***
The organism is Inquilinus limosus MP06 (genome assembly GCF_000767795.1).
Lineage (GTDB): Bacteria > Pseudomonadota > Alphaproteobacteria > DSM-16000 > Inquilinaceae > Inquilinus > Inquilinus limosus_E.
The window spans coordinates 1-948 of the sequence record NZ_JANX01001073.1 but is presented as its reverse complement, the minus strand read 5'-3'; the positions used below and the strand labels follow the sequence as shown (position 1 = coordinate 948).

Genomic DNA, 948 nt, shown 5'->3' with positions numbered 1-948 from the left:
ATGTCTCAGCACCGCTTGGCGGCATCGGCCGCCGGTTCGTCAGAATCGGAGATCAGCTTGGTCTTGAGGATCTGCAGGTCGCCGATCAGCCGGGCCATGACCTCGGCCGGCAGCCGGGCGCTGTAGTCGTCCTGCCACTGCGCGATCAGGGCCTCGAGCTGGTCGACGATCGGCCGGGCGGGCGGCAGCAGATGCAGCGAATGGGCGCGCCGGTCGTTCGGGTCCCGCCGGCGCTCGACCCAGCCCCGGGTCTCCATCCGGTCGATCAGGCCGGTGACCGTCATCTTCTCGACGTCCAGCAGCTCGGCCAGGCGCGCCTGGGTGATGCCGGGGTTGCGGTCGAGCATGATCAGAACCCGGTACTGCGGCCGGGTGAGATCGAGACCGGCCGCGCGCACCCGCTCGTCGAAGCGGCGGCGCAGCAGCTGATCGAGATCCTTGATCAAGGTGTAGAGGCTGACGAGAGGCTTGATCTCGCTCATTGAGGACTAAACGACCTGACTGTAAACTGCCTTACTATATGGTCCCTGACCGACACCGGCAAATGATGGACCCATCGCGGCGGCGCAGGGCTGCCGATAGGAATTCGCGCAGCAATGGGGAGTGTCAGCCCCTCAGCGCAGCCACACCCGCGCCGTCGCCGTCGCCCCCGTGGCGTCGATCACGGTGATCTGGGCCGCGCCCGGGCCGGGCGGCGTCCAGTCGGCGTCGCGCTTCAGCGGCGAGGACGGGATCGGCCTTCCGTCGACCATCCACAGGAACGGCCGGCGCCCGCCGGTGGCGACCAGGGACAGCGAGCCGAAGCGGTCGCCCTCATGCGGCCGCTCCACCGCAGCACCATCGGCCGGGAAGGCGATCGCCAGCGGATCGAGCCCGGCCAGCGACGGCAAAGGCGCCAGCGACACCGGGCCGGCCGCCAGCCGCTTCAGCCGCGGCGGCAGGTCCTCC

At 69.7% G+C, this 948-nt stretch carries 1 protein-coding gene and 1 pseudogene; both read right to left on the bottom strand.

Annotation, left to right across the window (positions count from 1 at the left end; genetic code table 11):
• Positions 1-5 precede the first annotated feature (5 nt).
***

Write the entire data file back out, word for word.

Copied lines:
The organism is Inquilinus limosus MP06 (genome assembly GCF_000767795.1).
Lineage (GTDB): Bacteria > Pseudomonadota > Alphaproteobacteria > DSM-16000 > Inquilinaceae > Inquilinus > Inquilinus limosus_E.
The window spans coordinates 1-948 of the sequence record NZ_JANX01001073.1 but is presented as its reverse complement, the minus strand read 5'-3'; the positions used below and the strand labels follow the sequence as shown (position 1 = coordinate 948).

Genomic DNA, 948 nt, shown 5'->3' with positions numbered 1-948 from the left:
ATGTCTCAGCACCGCTTGGCGGCATCGGCCGCCGGTTCGTCAGAATCGGAGATCAGCTTGGTCTTGAGGATCTGCAGGTCGCCGATCAGCCGGGCCATGACCTCGGCCGGCAGCCGGGCGCTGTAGTCGTCCTGCCACTGCGCGATCAGGGCCTCGAGCTGGTCGACGATCGGCCGGGCGGGCGGCAGCAGATGCAGCGAATGGGCGCGCCGGTCGTTCGGGTCCCGCCGGCGCTCGACCCAGCCCCGGGTCTCCATCCGGTCGATCAGGCCGGTGACCGTCATCTTCTCGACGTCCAGCAGCTCGGCCAGGCGCGCCTGGGTGATGCCGGGGTTGCGGTCGAGCATGATCAGAACCCGGTACTGCGGCCGGGTGAGATCGAGACCGGCCGCGCGCACCCGCTCGTCGAAGCGGCGGCGCAGCAGCTGATCGAGATCCTTGATCAAGGTGTAGAGGCTGACGAGAGGCTTGATCTCGCTCATTGAGGACTAAACGACCTGACTGTAAACTGCCTTACTATATGGTCCCTGACCGACACCGGCAAATGATGGACCCATCGCGGCGGCGCAGGGCTGCCGATAGGAATTCGCGCAGCAATGGGGAGTGTCAGCCCCTCAGCGCAGCCACACCCGCGCCGTCGCCGTCGCCCCCGTGGCGTCGATCACGGTGATCTGGGCCGCGCCCGGGCCGGGCGGCGTCCAGTCGGCGTCGCGCTTCAGCGGCGAGGACGGGATCGGCCTTCCGTCGACCATCCACAGGAACGGCCGGCGCCCGCCGGTGGCGACCAGGGACAGCGAGCCGAAGCGGTCGCCCTCATGCGGCCGCTCCACCGCAGCACCATCGGCCGGGAAGGCGATCGCCAGCGGATCGAGCCCGGCCAGCGACGGCAAAGGCGCCAGCGACACCGGGCCGGCCGCCAGCCGCTTCAGCCGCGGCGGCAGGTCCTCC

At 69.7% G+C, this 948-nt stretch carries 1 protein-coding gene and 1 pseudogene; both read right to left on the bottom strand.

Annotation, left to right across the window (positions count from 1 at the left end; genetic code table 11):
• Positions 1-5 precede the first annotated feature (5 nt).